Little Things Mean a Lot


The end of a marriage often results from many small annoyances that are repeated over and over and some that are simply ignored.  In the same way, a marriage is greatly enhanced by small, loving acts of kindness and caring that are unexpected and never demanded.  When both are committed to the relationship, keeping the spark alive comes from the caring and respect shown in small, unexpected actions that make us feel loved and appreciated.  We have listed below some ideas from our book:  Forever and a Day:  An Invitation to Create a Marriage that Lasts a Lifetime.

Both of us have a rule of never talking negatively about the other to anyone.  When we are in groups and the conversation turns to spouse bashing, we stay silent or say something good about the other.  This often causes enough discomfort in others to shift the conversation to a new topic.

We never open mail addressed specifically to the other, without permission.  When I am at home and Rita receives an invitation or a report from a physical exam, I don’t open it unless she asks me to do so.  She does the same for me.

Both of us are pretty good at suppressing our anger or disgust with a situation when we are with other people.  We give each other the gift of relaxing and letting it all hang out when it is just the two of us.  It is a relief to be able to vent when something isn’t going well or I am very annoyed with something I hear on the news.  I can say things that I wouldn’t want anyone else to hear.

Sometimes we spend time with the other, even though we aren’t really interested.  Rita goes with me to college department parties, although she hardly knows anyone there. She has even gone to the auto show with me.  I sometimes go shopping with her, sit with her when she gets her nails done and give her time to shop for shoes.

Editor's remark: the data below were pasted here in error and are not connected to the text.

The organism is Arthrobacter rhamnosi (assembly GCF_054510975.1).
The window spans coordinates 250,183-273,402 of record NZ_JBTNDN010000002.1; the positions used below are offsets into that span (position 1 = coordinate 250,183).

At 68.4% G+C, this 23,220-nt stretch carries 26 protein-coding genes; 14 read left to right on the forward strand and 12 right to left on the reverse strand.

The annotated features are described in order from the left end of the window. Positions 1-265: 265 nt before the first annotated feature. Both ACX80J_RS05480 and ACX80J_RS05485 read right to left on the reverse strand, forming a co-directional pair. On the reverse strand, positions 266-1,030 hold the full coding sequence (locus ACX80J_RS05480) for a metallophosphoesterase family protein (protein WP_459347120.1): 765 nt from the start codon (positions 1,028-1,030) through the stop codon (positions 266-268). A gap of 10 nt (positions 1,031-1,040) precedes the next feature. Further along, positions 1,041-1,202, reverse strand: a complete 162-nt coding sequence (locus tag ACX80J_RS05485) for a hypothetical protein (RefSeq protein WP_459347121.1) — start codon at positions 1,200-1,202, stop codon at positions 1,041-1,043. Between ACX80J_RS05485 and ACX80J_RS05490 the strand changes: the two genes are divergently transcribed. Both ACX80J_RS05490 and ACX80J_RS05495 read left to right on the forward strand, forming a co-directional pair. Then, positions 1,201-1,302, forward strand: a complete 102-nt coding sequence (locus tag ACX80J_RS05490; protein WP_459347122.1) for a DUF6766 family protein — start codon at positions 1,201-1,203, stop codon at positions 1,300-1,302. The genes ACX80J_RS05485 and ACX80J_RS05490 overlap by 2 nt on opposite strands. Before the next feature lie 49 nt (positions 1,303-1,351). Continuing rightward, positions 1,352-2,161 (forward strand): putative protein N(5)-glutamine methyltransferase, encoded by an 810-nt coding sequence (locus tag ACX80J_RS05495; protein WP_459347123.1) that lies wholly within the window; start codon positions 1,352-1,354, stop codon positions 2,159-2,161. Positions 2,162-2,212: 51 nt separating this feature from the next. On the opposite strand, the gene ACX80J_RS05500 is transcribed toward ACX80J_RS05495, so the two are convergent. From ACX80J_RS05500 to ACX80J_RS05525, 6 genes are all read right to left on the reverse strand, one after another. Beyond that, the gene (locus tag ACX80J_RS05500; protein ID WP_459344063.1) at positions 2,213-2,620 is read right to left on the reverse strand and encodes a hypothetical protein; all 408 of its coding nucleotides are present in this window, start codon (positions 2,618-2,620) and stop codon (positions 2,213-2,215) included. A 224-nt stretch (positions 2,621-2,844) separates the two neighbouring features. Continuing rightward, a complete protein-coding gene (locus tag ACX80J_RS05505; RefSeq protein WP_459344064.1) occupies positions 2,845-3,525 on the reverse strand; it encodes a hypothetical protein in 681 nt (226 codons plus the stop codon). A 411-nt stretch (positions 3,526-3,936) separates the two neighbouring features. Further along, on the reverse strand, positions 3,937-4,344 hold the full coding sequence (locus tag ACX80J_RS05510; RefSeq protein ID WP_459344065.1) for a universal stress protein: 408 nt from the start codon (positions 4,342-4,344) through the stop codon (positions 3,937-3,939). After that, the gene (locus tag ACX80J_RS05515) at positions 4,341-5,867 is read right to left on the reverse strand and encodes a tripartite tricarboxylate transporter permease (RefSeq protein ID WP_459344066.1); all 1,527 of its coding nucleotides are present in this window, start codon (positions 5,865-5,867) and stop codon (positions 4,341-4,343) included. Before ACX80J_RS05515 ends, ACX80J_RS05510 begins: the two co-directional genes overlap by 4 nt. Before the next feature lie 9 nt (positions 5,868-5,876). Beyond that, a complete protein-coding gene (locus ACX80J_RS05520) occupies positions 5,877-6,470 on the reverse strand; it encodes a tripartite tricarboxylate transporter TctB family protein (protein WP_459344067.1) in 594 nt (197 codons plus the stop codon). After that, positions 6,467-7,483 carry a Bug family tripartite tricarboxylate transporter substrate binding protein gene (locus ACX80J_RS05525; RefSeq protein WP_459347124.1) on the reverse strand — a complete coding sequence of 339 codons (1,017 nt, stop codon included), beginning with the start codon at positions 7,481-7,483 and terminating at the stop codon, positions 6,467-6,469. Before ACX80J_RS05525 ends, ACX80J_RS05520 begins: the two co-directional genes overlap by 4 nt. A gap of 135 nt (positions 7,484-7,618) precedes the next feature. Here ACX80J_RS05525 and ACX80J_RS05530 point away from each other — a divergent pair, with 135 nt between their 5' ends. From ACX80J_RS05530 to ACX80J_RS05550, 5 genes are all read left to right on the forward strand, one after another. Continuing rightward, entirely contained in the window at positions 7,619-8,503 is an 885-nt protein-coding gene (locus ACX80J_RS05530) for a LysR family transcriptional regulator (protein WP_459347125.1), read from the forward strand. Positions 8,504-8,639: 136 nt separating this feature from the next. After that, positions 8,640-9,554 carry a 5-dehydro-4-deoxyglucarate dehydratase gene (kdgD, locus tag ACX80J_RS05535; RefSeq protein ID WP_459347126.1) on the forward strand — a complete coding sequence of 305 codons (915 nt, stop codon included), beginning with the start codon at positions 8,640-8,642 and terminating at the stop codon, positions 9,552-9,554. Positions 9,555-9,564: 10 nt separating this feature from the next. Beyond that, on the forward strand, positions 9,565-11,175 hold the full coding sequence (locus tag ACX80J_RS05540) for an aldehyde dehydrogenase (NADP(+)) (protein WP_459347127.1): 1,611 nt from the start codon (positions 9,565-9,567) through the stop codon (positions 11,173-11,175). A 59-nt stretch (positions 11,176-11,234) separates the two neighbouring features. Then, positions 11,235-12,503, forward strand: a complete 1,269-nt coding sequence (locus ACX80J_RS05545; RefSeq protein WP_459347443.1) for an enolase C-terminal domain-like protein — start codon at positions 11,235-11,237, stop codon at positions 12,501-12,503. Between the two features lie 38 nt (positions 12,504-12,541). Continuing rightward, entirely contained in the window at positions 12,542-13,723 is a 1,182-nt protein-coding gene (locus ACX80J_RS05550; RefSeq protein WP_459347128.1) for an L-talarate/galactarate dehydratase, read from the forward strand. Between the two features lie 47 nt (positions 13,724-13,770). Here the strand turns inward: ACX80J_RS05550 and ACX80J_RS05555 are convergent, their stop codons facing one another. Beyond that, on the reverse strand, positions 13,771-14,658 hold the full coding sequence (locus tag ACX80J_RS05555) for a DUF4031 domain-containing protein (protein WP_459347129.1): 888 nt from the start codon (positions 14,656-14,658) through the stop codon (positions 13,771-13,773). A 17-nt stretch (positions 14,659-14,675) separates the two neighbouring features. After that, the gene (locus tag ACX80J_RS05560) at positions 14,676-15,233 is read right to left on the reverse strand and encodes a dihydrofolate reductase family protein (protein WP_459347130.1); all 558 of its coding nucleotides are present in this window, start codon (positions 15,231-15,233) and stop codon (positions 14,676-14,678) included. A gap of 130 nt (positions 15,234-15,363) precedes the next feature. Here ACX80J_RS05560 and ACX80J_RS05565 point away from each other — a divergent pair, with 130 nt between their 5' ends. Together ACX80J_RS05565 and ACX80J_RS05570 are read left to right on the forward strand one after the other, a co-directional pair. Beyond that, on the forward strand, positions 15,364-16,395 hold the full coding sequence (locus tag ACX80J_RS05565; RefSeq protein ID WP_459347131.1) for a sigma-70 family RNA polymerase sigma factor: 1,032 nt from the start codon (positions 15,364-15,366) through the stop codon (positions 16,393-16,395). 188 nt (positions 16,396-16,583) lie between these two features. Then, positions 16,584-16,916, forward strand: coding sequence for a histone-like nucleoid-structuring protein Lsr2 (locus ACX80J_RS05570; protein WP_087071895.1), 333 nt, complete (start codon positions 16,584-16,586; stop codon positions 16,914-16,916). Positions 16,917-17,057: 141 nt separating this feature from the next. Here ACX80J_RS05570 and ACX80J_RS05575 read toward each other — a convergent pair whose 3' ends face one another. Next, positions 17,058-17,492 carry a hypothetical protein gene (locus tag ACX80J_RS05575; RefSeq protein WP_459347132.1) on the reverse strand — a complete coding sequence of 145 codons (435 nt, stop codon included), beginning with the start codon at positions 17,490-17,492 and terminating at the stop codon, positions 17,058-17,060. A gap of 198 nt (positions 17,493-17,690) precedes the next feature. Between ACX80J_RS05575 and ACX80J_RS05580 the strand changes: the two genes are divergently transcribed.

When we eat out we sometimes have a single dessert for the two of us.  Rita usually lets me have the last bite.  Even when I tell her she can have it, she tells me she is finished so I will get that last bite.

I usually get the garbage and recycling ready to go out to the curb for pickup.  Sometimes, when we have been housecleaning or are cleaning up from a project, she comes out to the garage to help me.

I am perfectly capable of ironing my own clothes, but often I am slow to get to it and Rita will iron my clothes for me.

As the kids were growing up, they often asked Rita to do an activity or buy something.  She made them wait until I could be a part of the decision.  The payoff for this came when our daughter got married.  She and Rita went shopping for her wedding gown.  When they found the dress, she insisted that I should be part of the decision.  They called me from the bridal shop and waited until I got there to see her in it.  She was stunning and I was overwhelmed to be included in the moment.

I like to be well dressed but I don’t get very excited about shopping for clothes for myself.  Rita often goes shopping and purchases clothes for me.  She brings them home and lets me look at and try them on.  If I don’t like them or they don’t fit she takes them back.

When we were teaching together, Rita often stopped in my classroom between classes just to check in and see how my day was going.

I like all kinds of electronic gadgets.  Rita sometimes buys me gifts of electronics that I wouldn’t buy for myself because I think they are too expensive.  She kept telling me that I didn’t need another camera, then surprised me with a great digital camera for Christmas.

Since I don’t care much for cake, Rita sees to it that I get my favorite dessert, rhubarb pie, for my birthday.

I like tools!  When I am working on a project around the house, she encourages me to buy a new tool that makes the job easier or allows me to produce a better result.

I listen to a variety of music, including quite a bit of jazz.  Rita doesn’t care much for jazz, but when we travel she will include a little jazz to play in the car, because she knows I like it.


Among the little things we do for each other, some require more time and effort than others.  To illustrate the point, one of the things Bob did for me was to teach me to drive.  After we had been married a few years, Bob found it more and more difficult to juggle his schedule to get me everywhere I needed to be so we decided it was time I learn to drive.  He took the time and showed great patience as he taught me to drive.  I trusted him and listened to everything he said.  In fact, I listened so well to what he said and not exactly what the law said and failed the driver’s test the first time I took it.  But he took me back the second time and I got my license.